½ tsp balsamic vinegar, eg Irish balsamic cider vinegar

Heat the barbecue until it is very hot.

Grill the peppers, skin side down until the outer skin is blackened and blistered. Place in a bowl, cover immediately with cling film and leave for 20 minutes (the cling film will trap the steam and loosen the skins). Peel the peppers, discarding the skin and slice lengthways into 3-4 long strips (the strips will be deliciously soft and sweet).

Snap off the hard woody ends from each asparagus spear (if necessary).

Brush the asparagus and courgettes with oil and season with salt and pepper. Grill for approximately 5-10 minutes, turning halfway through cooking until slightly charred on the outside. Cut the asparagus spears in half.

Combine all the warm vegetables in a bowl and toss in the oil and balsamic.

To serve, combine the chargrilled vegetables with the rocket, basil and shavings of mature farmhouse Gouda.


Scones with Sage & Farmhouse Blue CheeseScones with Sage & Farmhouse Blue Cheese

You could vary the herb flavour in these moreish savoury scones, by using rosemary, marjoram or mixed Mediterranean herbs instead of sage, for example

Serves 6

450g / 1lb plain flour
2 tsp cream of tartar
1 tsp bread soda
1 tsp salt
A little freshly ground black pepper
A few sage leaves chopped
Pinch of cayenne pepper
225g / 8oz farmhouse blue cheese e.g. a firm Cashel Blue
1 egg
300ml / ½ pint natural yoghurt or buttermilk
1 egg whisked with a dash of milk for glaze
Mixed sesame seeds for sprinkling on top of scones

Preheat the oven to 210ºC / 425ºF / Gas Mark 7.

Mix the flour, cream of tartar, bread soda, salt and pepper, sage, and cayenne pepper in a bowl. Crumble or cut the cheese into small pieces and add to the dry ingredients with the egg and yoghurt or buttermilk. Mix to a soft dough.

Turn out onto a floured surface. Pat or roll out to about 2.5cm / 1 inch think and cut into scones with a floured 6cm / 2 ½ inch scone cutter. Place on a greased baking tray. Brush with whisked egg mixture and sprinkle with mixed sesame seeds.

Place in oven at 210ºC / 425ºF / Gas Mark 7 for 10 minutes. Reduce the temperature to 180ºC / 350ºF / Gas Mark 4 for 5-10 minutes. Cool on a wire rack. Serve with soup or simply as a snack topped with homemade chutney.


Butternut Squash & Goats Cheese Pizza with Prosciutto & Aged BalsamicButternut Squash & Goats Cheese Pizza with Prosciutto & Aged Balsamic

Serves 2

Pizza dough, as below
Flesh of half a small butternut squash
1 tbsp quality olive or Irish rapeseed oil, plus more for drizzling
Salt and freshly ground black pepper
1 small garlic clove, minced
½ small onion, thinly sliced
6 slices prosciutto or Irish equivalent, torn into 1-inch/2.5cm pieces
2 tsp freshly chopped sage or thyme, or to taste
¼ cup sliced or torn mozzarella, eg Toonsbridge
50g/2 oz goats cheese, crumbled, eg St Tola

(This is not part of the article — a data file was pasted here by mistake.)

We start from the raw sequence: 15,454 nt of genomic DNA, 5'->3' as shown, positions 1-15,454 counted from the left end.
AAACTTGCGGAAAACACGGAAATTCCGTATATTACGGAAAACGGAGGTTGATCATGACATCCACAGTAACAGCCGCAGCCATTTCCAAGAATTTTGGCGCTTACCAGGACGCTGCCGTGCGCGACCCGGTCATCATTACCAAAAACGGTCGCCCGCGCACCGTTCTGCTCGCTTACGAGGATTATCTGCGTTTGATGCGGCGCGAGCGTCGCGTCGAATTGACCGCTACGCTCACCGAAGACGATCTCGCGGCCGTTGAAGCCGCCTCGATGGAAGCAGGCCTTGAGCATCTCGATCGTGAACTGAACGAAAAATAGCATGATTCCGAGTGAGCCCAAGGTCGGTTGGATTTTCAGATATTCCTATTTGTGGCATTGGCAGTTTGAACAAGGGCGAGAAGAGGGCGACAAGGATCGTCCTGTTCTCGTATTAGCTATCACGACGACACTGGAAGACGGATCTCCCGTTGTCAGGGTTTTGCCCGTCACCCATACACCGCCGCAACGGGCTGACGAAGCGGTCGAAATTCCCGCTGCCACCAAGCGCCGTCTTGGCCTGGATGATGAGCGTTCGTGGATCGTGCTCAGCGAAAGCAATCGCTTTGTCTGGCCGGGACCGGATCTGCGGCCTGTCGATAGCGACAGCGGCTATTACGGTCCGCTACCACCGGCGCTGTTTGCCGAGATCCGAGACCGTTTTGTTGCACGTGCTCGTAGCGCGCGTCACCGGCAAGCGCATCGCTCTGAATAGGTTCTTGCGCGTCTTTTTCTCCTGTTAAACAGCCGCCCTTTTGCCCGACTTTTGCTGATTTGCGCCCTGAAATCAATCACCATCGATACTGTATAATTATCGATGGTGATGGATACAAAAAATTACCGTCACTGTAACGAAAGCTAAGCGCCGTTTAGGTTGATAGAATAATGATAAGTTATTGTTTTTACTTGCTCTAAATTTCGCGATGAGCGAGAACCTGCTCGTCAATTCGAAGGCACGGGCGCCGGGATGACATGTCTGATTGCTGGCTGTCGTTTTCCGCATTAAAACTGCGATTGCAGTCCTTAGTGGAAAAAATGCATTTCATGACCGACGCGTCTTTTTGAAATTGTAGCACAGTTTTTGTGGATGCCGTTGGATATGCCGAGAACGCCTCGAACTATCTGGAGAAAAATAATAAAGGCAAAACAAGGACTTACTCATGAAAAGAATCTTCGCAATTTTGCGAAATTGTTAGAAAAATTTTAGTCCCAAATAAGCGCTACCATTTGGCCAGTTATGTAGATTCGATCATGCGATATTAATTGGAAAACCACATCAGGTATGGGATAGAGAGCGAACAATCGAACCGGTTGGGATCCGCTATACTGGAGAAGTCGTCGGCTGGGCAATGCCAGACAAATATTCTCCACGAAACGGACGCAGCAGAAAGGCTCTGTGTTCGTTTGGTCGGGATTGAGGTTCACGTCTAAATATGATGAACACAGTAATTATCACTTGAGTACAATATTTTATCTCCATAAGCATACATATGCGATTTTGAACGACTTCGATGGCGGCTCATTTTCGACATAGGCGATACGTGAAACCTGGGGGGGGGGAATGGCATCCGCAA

1 tbsp balsamic vinegar for drizzling, eg Llewellyn’s Irish balsamic cider vinegar

Place a pizza stone in the lower third of your oven and preheat oven to Gas Mark 6, 200oC (400oF). Allow the pizza stone to preheat for at least 30 minutes.

Meanwhile, prepare pizza dough, as below, and prepare the squash.

Cube the squash, toss in oil, season with salt and pepper and bake in the heating oven, for 15 minutes or until tender.

Once the pizza stone is heated, turn the dough onto a lightly floured work surface and roll out thinly to make one large or two medium bases. A pizza peel is really useful. If unavailable, use a rimless or inverted baking sheet (so it slides off easily). Dust with corn meal or flour before placing the dough on so it doesn’t stick.

In a small bowl, combine 1 tbsp olive oil with minced garlic. Brush the base with the oil and garlic mixture and add the thinly sliced onion, prosciutto and chopped herbs.

Sprinkle the mozzarella, goats cheese and baked squash around. Bake in a very hot oven, approx 215ºC, on the pizza stone or upturned baking tray, for 10-12 minutes or until the pizza is crisp and nicely browned and the topping is cooked.

Drizzle lightly with the balsamic vinegar and serve.

Dough for the Pizza base:

300g strong bread flour
1 tsp quick action dried yeast
1 tsp salt
200 ml warm water
1 tbsp olive/rapeseed oil, plus extra for drizzling

In a large bowl, thoroughly mix the flour the yeast and salt.

Make a well in the centre, pour in the warm water and a tablespoon of oil and bring together with a wooden spoon to make a soft, fairly wet dough.

Turn onto a lightly floured surface and knead for 5 minutes until smooth (or do this in a mixer with a dough hook attachment). Cover with a tea towel and set aside to rise if wished, but this is not essential for a thin crust.

Roll out thinly to make one large or two medium pizza bases, as required.


Farmhouse Baguette with Blue Cheese & BaconFarmhouse Baguette with Blue Cheese & Bacon

A quick and tasty snack for two

1 artisan baguette or sourdough loaf
2 tbsp mayonnaise
2 handfuls of watercress or mixed baby leaves
175g / 6oz mature blue cheese, eg Cashel Blue, cut in slices
6 slices of streaky bacon, grilled and roughly cut

Halve and split the baguette, or cut four slices from the sourdough loaf.

Layer each base with mayonnaise, leaves, farmhouse blue cheese and streaky bacon.

Add the top, press down well and enjoy with a glass of Irish apple juice, cider or craft beer.

For more summer recipes farmhouse with cheese, visit